You might have heard that you should keep all of your tax records for at least seven years. While this rule is a good one for most people, there are some additional considerations for why you may want to keep them indefinitely.
1. Audits— the IRS has a statute of limitations of three years for filing a refund claim. If you haven’t filed your tax return within the three year window, you may miss out on a refund. The IRS also has the right to audit any of your prior tax returns. Generally they will do so long before the seven year window, but you can never be too sure that an old tax return won’t resurface.
2. Bankruptcy — if you have filed for bankruptcy you will be required to provide your prior tax returns and associated financial documents. Having a detailed account of your finances and taxes will boost your chance at a successful debt discharge in Texas bankruptcy. Further, if part of your debts being discharged in bankruptcy are taxes, you are going to want to protect these records in case the IRS needs to reference them.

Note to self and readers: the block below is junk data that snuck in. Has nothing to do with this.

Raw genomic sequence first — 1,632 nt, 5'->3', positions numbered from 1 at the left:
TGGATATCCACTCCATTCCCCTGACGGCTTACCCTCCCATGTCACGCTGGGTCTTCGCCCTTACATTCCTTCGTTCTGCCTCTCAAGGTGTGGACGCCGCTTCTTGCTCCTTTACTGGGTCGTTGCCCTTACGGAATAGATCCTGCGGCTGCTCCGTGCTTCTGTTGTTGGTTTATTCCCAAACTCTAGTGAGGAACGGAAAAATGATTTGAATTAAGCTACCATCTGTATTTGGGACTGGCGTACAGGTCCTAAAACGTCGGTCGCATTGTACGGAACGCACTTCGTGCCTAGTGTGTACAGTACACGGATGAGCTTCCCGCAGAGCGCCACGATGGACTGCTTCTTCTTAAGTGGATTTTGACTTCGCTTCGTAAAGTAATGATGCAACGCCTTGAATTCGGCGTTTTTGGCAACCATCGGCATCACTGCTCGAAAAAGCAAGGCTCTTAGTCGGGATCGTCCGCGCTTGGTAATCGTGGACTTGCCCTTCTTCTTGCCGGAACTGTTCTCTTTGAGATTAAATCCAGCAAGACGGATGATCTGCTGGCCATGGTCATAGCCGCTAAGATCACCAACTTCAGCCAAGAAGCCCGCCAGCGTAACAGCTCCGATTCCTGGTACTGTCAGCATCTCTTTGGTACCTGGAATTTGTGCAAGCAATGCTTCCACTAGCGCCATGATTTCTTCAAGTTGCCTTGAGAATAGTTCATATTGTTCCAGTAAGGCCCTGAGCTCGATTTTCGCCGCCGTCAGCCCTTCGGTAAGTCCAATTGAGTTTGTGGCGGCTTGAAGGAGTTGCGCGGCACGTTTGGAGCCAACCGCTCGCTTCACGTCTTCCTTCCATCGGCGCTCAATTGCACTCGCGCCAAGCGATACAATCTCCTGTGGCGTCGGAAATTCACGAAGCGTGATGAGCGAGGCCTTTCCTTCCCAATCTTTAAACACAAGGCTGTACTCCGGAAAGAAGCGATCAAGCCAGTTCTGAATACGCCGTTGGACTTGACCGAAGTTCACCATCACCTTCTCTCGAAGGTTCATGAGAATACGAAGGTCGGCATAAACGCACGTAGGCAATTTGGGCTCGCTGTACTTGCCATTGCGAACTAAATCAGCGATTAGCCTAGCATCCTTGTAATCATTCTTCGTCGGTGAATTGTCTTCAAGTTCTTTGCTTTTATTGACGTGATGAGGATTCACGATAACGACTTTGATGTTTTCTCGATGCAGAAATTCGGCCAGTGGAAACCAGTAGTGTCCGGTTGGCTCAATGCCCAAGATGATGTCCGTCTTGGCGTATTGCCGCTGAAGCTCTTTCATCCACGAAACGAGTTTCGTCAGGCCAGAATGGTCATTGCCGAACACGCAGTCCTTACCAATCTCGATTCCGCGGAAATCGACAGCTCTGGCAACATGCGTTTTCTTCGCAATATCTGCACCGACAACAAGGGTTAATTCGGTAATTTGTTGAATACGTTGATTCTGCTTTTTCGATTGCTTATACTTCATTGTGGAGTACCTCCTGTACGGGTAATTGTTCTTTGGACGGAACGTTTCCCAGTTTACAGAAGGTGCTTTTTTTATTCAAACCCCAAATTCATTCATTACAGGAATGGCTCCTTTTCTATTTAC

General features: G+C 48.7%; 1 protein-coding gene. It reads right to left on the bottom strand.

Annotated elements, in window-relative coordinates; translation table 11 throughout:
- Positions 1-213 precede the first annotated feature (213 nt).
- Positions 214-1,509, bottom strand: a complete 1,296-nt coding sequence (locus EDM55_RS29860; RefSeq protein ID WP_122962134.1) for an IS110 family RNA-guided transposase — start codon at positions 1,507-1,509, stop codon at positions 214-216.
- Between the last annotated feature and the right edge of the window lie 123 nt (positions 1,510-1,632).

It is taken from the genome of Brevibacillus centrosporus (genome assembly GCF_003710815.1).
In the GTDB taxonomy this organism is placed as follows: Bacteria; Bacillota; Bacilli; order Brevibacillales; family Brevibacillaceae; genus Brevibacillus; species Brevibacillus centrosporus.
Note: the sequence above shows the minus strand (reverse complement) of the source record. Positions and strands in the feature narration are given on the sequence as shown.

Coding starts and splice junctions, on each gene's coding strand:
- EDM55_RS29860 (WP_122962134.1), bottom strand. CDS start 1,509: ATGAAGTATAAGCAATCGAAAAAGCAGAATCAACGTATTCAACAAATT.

3. Estate planning— f people planning their retirement or estate funds to be given to beneficiaries upon passing, an account of prior tax history can best guide them in their financial planning services. Your prior tax records can help you outline the details of what you will need in terms of retirement funds, as well as document transactions over the purchase or sale of any property.
4. Business operations — keeping tax records indefinitely is especially important for business owners who have paid payroll taxes, property taxes and personal tax liabilities. The complex nature of the business taxation process warrants the need for thorough record keeping, including all tax payments.